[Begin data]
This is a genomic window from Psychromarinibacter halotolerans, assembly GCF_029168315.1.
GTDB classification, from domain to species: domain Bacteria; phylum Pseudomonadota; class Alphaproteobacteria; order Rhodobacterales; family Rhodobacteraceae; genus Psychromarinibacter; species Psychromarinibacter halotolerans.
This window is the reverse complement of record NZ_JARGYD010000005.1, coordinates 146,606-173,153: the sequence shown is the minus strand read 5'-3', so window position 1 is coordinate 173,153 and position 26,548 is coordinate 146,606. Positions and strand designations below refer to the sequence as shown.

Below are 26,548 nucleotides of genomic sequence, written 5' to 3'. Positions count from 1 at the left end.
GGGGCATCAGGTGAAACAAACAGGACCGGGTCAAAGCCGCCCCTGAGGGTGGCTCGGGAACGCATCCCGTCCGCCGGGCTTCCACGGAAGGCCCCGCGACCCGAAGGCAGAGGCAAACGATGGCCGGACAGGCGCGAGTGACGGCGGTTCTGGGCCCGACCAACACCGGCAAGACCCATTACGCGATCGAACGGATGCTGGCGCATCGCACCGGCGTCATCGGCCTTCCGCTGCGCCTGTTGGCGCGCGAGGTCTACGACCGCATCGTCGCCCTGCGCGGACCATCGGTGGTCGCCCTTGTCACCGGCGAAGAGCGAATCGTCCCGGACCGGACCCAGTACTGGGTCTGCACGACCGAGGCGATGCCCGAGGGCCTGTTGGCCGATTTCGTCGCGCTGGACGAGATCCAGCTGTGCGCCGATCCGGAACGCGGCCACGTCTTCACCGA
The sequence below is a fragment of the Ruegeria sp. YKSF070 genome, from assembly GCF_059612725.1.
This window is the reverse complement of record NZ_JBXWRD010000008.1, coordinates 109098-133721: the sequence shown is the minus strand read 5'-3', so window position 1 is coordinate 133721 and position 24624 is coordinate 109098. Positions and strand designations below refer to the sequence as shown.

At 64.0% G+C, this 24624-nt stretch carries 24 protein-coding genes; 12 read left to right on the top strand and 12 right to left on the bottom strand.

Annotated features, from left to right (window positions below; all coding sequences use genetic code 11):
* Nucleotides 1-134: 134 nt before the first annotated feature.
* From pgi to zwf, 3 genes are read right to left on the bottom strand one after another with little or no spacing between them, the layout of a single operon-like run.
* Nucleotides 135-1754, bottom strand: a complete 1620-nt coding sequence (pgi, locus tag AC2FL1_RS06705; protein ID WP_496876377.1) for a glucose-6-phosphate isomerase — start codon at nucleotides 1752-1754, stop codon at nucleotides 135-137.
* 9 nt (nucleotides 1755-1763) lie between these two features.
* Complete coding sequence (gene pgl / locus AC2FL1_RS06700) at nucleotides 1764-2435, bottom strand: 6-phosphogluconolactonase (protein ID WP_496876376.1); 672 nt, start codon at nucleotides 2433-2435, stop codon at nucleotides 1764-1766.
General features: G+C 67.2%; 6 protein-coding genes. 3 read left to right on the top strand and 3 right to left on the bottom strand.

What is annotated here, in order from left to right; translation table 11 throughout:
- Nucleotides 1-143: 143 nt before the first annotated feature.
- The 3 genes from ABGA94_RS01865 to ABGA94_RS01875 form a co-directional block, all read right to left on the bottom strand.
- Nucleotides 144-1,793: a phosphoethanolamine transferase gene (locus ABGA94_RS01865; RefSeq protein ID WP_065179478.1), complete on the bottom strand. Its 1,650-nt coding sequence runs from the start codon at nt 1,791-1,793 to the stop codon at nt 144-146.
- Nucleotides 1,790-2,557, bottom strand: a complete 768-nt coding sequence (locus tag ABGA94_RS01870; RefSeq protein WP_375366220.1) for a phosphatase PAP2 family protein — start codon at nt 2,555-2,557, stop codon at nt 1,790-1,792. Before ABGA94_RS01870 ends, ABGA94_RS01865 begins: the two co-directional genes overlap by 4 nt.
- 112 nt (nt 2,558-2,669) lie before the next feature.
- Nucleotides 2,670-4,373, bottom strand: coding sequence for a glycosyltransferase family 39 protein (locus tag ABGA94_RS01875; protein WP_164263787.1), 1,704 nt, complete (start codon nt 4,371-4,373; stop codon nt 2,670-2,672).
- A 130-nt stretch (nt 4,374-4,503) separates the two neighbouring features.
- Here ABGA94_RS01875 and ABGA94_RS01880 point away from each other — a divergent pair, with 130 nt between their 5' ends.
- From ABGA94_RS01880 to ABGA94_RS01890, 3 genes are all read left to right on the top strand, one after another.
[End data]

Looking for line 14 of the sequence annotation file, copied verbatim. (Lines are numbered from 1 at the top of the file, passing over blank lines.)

* Complete coding sequence (gene pgl / locus AC2FL1_RS06700) at nucleotides 1764-2435, bottom strand: 6-phosphogluconolactonase (protein ID WP_496876376.1); 672 nt, start codon at nucleotides 2433-2435, stop codon at nucleotides 1764-1766.